Tenn port MS 21.jpg (26395 bytes)
United States Navy Battleship

1:700 Scale Waterline Kit
by Classic Warships

In-the-Box Impressions
By Rob Mackie

The Classic Warships 1:700 scale USS Tennessee is a waterline model depicting the ship in its 1944 fit.  One of two Tennessee class battleships   (the other was California), Tennessee survived Pearl Harbor with minor damage, unlike California which was was sunk.  California was refloated and both ships subsequently underwent a radical overhaul.  They were rebuilt from the deck up, and gained so much extra beam (16 feet) that they could no longer transit the Panama Canal.  The Classic Warships kit depicts Tennessee in its post-rebuild form, so if you are looking for an early war, cage-masted Tennessee, this kit is not for you.  The rebuilt Tennessee class somewhat resembled South Dakota class ships.  They had a central citadel crowded with 40mm, 20mm and 5" gun armament and lost the 1920s "look" characteristic of the battle fleet at Pearl.

 Tenn Stern MS 21.jpg (22019 bytes)
Stern view of USS Tennessee 1944
(Note the curved dark line on both port and starboard side of deck.
  This is the deck outline prior to the 1943 re-build)

The Model
The Classic Warships kit consists of a very finely cast hull, resin superstructure/deck levels, and numerous white metal guns and fittings.  There is also a small etched brass fret with catapults and an aircraft handling crane.  This is a generic fret used on many Classic Warship kits, so most of the PE parts will go into the spares box.   The hull casting is especially noteworthy.  It captures nicely the hybrid quality of these re-built battleships as well as having a lot of deck detail. There are no watertight doors on the hull casting so add your own from plastic strip or etched brass (or ignore them.  In the dark MS 21 scheme carried by Tennessee they are hardly noticeable in this scale.). The white metal is quite acceptable, especially the 40mm guns.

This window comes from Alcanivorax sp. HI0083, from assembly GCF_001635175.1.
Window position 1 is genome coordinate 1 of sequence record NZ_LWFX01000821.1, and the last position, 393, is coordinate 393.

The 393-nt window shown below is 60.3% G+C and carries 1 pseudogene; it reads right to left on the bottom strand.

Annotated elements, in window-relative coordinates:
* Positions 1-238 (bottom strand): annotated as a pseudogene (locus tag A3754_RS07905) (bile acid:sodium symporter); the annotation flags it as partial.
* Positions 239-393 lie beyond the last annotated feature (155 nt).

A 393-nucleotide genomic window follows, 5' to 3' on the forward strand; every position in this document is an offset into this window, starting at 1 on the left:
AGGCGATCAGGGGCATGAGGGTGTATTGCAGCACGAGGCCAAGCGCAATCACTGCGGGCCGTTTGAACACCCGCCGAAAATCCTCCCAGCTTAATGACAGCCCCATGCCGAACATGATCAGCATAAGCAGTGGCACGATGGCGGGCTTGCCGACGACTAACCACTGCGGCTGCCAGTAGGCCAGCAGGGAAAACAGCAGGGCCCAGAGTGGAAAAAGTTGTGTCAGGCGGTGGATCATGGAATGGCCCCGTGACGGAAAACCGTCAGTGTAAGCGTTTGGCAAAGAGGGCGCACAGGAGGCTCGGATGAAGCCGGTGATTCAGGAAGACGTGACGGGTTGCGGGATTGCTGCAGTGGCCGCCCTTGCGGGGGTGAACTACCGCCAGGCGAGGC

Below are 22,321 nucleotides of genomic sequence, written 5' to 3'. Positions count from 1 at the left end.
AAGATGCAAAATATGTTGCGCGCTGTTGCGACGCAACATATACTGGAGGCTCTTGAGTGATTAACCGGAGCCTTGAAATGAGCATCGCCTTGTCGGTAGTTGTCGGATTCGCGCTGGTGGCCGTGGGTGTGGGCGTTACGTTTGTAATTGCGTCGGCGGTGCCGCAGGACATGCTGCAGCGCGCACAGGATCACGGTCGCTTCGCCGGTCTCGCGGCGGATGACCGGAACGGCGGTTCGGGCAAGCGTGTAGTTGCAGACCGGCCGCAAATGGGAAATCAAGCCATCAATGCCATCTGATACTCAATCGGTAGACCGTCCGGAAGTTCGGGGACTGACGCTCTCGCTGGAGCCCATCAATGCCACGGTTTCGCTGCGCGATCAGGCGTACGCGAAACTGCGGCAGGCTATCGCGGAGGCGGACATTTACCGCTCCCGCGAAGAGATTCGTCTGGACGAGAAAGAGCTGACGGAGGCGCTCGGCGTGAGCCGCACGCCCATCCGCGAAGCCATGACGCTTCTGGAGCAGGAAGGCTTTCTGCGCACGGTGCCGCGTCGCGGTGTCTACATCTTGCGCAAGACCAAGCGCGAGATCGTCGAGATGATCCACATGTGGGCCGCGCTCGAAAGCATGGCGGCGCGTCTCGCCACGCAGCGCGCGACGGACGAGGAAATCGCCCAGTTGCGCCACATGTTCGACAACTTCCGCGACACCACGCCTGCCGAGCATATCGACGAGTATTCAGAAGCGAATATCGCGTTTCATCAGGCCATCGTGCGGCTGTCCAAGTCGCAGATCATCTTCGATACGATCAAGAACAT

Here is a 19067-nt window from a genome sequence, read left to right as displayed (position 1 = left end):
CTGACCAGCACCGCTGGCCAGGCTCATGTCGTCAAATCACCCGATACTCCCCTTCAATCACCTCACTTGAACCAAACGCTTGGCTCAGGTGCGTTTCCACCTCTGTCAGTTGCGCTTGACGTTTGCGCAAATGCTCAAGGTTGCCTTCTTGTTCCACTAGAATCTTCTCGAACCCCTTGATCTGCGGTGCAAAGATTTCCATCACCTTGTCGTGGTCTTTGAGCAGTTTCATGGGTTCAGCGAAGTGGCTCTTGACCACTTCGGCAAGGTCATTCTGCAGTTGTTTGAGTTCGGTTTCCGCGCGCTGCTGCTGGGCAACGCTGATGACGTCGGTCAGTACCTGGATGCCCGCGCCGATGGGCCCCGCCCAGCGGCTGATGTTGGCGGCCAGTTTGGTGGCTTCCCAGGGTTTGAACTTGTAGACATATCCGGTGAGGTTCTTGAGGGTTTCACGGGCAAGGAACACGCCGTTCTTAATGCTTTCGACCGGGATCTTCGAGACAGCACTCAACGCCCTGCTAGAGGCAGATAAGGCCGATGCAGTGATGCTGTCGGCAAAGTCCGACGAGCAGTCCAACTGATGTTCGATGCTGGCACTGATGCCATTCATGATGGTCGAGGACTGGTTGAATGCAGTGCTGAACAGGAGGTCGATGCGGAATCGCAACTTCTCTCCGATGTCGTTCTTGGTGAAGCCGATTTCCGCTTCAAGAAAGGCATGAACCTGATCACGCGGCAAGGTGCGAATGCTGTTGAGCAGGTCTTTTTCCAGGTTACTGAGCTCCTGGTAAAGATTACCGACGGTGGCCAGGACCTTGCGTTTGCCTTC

A minor amount of scratchbuilding is required.  There are two pole-shaped boat cranes aft that should be fabricated from brass or plastic rod. The pole masts will also need to be made from rod stock (not included). Neither 20mm guns nor railing is provided so you will need to buy the appropriate Tom's or GMM fret.  The kit can be built either as California or Tennessee.  The ships were identical with the exception of a few 20mm mounts.  And with a little extra work the kit can be converted to a late war West Virginia. The Squadron Battleships in Action, Part I, is a good reference as well as the Volunteer State Battlewagon: USS Tennessee. Both these books are in the $8 range and are useful supplements to the instructions. The Squadron book has a stunning color drawing showing California's port and starboard dazzle scheme, should you wish to do something more dramatic than the Tennessee's dark MS 21 livery.

California Post Conversion.jpg (12765 bytes)
USS California 1944

Instructions consist of an exploded view and what appears to be a schematic from another source.  There is no parts list against which to inventory the box contents, an oversight that Classic Warships should address in future releases.  It would also be helpful if Classic included a list of parts the modeler needs to scratch build from rod stock.  Experienced modelers will figure this out readily enough, but resin beginners won't.

I'm glad I picked up this model at the IPMS Nats as I find late war Tennessee class battleships fascinating.  The minor amount of scratchbuilding required is easy, though I suggest that Classic be more explicit in its instructions regarding the items the modeler needs to add.  It is one of the better 1:700 releases from Classic Warships.  The model sells for $75.  See the Classic Warships page for availability.

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